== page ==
Dr Tadhg Kennedy’s TRIDENT project will receive €3.65 million funding through State investment in disruptive technologies to develop a sustainable smart battery system for residential energy storage.
The goal of the TRIDENT project is to develop a low-cost, high-performance sodium-ion smart battery system for residential energy storage using entirely sustainable materials and processes. The TRIDENT smart battery system will be a plug-and-play solution that can be installed in a household utility room and will empower the consumer to take an active role in the energy market, storing energy in times of low demand and selling back to the grid in times of high demand. The innovative solution will introduce flexibility to the energy markets, a key requirement for Ireland if the country is to meet its renewable energy targets.
The TRIDENT battery chemistry will be optimised for sustainability, consisting of a hard carbon anode derived from biowaste and a cathode derived from iron sulphate (a common food additive).
Dr Tadhg Kennedy, a Lecturer at the Department of Chemical Sciences and coordinator of the TRIDENT project explained: “The ecological design of the chemistry will lead to a 50% reduction in both materials cost and global warming potential (GWP) per kWh compared to Li-ion battery manufacturing. At the hardware level, a complete wireless battery monitoring system will be designed. To couple the TRIDENT smart battery system to the home and grid, a low-cost, high-efficiency grid-tie storage inverter system will be also designed and proven. An innovative controller system will also be developed that will allow the TRIDENT smart battery system to connect to the electricity grid for a range of applications including peer-to-peer trading of energy and peak shaving.”
Sustainability and cost effectiveness will drive component design at all levels, leading to a best-in-class sodium-ion smart battery for residential energy storage. The project goals will be delivered by Irish partners spanning the battery value chain, including materials synthesis, battery management systems and electric power transmission.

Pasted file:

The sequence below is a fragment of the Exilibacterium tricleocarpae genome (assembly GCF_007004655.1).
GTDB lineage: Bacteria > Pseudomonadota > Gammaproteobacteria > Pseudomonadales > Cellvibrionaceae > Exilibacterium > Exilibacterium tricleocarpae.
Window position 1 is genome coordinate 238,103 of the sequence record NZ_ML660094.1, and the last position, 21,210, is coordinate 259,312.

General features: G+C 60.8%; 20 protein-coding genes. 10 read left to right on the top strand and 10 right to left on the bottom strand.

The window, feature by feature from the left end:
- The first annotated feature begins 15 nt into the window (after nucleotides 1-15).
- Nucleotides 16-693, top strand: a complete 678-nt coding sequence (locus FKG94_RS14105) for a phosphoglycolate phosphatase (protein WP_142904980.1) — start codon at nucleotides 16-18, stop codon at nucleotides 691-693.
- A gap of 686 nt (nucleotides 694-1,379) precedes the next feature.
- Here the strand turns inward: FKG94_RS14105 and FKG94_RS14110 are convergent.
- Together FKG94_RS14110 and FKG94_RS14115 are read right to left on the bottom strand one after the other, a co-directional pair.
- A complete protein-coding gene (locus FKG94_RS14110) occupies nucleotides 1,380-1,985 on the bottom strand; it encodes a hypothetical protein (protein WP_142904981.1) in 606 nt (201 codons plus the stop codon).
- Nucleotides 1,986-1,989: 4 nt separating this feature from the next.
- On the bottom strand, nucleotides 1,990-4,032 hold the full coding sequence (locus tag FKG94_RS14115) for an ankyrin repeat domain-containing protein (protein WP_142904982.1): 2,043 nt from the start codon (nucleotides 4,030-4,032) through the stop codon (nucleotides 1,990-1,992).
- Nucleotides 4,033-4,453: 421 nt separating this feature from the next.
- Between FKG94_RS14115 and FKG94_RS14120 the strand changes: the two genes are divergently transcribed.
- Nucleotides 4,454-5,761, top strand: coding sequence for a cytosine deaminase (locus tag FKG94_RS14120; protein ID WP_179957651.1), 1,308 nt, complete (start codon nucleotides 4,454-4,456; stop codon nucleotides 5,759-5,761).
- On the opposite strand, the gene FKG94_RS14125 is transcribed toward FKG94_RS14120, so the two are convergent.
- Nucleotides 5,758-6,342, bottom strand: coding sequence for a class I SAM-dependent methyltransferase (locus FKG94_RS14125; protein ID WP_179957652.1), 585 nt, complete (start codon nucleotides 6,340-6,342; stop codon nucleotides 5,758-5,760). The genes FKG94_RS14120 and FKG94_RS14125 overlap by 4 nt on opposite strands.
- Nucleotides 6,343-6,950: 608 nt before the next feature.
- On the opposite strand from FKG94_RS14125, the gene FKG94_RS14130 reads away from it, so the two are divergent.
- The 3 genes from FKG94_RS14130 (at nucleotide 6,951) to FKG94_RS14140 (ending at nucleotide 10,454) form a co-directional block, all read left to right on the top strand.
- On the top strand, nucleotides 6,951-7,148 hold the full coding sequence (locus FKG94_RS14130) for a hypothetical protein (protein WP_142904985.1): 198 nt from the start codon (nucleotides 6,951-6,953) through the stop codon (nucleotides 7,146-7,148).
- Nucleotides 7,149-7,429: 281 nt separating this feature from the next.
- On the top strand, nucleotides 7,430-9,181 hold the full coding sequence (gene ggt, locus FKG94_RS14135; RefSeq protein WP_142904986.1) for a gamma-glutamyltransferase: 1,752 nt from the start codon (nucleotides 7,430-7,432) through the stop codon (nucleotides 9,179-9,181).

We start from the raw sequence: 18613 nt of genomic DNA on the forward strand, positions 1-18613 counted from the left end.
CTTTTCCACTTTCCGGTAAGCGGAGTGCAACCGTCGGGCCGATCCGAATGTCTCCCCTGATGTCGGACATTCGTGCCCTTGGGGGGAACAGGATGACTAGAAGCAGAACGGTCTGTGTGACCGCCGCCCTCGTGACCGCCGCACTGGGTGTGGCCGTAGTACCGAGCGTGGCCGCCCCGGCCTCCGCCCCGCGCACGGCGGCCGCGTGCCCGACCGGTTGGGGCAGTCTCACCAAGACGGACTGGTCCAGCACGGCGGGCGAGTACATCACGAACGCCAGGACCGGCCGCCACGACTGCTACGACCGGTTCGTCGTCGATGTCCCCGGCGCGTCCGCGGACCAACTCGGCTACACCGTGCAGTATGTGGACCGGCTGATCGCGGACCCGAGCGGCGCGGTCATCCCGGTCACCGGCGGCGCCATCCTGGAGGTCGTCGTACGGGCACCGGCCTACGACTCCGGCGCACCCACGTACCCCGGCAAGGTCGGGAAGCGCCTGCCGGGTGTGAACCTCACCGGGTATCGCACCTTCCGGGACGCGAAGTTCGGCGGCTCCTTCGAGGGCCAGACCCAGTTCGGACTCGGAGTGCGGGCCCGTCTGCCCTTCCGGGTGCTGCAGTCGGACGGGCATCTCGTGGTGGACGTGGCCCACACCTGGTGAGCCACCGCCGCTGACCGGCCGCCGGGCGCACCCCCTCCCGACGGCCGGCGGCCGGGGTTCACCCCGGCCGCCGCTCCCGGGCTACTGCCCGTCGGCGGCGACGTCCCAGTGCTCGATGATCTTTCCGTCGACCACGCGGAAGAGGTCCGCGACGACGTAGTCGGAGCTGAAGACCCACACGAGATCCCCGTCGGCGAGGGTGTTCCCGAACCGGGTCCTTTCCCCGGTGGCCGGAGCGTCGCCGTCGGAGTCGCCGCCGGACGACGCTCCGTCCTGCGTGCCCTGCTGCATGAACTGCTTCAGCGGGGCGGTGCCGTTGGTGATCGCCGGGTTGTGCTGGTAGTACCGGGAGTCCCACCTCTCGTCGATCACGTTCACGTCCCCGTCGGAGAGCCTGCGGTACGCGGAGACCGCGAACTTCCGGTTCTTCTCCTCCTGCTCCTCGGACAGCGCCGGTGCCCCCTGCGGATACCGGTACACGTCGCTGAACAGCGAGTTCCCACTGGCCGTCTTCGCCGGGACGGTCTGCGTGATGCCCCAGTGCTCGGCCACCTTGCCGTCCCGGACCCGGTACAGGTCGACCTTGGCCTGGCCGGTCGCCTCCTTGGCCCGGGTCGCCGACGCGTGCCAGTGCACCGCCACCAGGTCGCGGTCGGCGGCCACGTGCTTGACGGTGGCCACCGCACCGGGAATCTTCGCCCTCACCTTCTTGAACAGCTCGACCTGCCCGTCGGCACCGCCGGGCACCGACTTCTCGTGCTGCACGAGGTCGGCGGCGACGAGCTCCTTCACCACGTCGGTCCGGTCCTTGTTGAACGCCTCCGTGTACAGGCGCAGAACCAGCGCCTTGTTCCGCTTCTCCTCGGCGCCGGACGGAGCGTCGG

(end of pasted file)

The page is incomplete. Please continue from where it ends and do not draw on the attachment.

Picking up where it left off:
Partners on the project are Tyndall National Institute, Analog Devices, mSemicon, ICERGi Limited, Glantreo, TisaLabs and Smart M Power. Furthermore, the project has been fully endorsed by MIDAS, the Industry Association for Microelectronics and Electronic Systems Design in Ireland.
The Tánaiste and Minister for Enterprise, Trade and Employment, Leo Varadkar T.D., the Minister for Minister for Further and Higher Education, Research, Innovation and Science, Simon Harris T.D. and the Minister of State for Trade Promotion, Digital and Company Regulation Robert Troy T.D. today announced that 29 exciting new projects have succeeded in securing funding. The Government is investing €95 million in the successful projects over the next three years.
UL is a partner on two more projects looking at reducing the cost of offshore wind and another to improve maritime security and position Ireland as a leader in the field of smart drones.
UL Vice President Research Professor Norelee Kennedy said: “The Disruptive Technologies Innovation Fund is a key funding instrument to advance excellent innovative projects.
“UL’s involvement in three DTIF awards announced today in leading a consortium on battery technology as well as working with colleagues across Ireland in the energy, climate and sustainability area, demonstrates our commitment to undertaking excellent research that addresses global challenges.
“The awards also signal the partnerships approach to our research that is fundamentally important to realising the innovations needed for the challenges of the future. Congratulations to all involved,” Professor Kennedy added.